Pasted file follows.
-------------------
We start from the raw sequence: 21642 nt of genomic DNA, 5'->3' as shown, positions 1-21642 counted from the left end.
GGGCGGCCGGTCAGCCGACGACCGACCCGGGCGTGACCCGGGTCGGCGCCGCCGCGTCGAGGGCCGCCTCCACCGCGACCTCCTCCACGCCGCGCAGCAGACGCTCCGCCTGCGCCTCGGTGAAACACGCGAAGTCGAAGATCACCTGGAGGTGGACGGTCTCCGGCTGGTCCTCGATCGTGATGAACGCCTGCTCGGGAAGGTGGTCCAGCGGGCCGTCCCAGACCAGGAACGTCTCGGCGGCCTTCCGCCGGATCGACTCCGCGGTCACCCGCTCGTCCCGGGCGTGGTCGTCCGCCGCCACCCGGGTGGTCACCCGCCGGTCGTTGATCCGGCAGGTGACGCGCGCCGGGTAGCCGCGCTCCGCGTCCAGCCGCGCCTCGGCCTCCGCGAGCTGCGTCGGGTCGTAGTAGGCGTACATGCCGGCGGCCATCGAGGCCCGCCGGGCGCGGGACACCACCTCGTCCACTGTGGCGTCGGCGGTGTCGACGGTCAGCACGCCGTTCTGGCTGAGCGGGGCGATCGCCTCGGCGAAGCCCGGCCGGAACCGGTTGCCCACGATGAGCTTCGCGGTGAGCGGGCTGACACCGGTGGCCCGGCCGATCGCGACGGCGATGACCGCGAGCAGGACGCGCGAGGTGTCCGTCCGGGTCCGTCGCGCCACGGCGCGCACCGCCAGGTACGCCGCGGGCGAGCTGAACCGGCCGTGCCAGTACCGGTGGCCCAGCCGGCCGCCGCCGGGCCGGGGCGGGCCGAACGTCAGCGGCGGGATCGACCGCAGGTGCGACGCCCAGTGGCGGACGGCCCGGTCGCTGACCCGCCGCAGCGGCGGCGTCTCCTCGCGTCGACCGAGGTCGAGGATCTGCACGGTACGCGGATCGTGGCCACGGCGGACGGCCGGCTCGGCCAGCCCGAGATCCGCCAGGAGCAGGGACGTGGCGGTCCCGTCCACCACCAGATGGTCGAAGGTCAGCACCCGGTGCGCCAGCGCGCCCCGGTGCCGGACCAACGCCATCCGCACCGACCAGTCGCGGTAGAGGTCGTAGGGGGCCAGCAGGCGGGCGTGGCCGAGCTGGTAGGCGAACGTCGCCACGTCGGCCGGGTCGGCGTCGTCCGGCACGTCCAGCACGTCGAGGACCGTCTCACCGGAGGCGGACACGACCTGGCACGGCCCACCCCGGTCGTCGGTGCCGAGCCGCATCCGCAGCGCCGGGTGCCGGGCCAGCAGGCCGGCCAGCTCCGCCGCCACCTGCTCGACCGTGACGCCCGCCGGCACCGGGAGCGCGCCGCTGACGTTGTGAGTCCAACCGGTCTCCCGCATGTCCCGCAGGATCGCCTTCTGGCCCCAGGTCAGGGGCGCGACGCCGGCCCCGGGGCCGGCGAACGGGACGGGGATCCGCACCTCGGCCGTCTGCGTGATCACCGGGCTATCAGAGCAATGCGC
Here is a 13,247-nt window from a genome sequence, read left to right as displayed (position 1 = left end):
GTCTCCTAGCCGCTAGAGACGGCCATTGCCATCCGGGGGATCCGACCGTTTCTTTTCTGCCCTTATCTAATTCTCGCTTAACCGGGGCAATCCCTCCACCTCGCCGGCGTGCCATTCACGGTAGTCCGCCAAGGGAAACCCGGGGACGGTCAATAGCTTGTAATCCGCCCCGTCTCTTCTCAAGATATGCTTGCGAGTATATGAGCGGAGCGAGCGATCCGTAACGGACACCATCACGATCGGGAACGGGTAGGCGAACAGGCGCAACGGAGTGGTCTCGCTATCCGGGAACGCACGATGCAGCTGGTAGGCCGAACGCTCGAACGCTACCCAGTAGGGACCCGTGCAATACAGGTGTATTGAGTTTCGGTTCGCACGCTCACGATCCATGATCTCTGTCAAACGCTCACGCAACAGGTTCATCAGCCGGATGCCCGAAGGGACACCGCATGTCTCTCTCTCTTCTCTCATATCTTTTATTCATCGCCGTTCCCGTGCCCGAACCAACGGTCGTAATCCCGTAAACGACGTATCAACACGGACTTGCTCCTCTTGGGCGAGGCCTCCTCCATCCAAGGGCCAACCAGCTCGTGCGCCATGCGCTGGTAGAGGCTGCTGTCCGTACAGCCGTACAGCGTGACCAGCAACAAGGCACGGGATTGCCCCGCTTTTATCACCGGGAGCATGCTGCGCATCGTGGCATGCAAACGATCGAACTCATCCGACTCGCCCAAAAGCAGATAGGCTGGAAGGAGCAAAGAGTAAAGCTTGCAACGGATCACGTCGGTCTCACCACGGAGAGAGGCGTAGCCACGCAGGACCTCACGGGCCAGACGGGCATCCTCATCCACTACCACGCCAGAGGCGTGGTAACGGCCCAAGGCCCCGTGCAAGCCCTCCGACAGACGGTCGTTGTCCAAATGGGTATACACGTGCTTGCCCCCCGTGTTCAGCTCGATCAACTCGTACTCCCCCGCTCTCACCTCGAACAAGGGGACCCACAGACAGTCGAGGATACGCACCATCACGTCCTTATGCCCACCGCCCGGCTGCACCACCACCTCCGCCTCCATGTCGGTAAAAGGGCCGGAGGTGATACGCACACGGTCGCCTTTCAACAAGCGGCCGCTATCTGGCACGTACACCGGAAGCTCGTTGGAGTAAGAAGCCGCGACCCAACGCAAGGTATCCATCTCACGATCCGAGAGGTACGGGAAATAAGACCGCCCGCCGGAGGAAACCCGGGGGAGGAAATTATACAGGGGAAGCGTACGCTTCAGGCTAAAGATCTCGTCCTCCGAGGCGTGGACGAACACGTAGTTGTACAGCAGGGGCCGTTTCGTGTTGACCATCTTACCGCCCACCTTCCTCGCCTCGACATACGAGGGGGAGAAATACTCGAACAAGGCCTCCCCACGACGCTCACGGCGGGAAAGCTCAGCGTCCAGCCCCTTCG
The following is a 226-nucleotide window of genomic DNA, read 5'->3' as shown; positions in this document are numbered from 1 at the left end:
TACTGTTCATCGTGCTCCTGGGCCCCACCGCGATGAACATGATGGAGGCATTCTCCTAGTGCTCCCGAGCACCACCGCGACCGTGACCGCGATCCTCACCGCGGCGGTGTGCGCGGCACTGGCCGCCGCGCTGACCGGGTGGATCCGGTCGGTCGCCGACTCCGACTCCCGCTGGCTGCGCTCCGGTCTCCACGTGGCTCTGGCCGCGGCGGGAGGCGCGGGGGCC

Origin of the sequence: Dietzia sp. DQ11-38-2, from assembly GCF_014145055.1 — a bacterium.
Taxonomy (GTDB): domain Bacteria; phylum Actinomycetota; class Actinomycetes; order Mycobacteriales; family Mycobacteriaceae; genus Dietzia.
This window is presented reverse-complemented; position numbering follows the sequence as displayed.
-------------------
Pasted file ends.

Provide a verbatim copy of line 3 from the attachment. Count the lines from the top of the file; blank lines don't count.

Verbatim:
Here is a 13,247-nt window from a genome sequence, read left to right as displayed (position 1 = left end):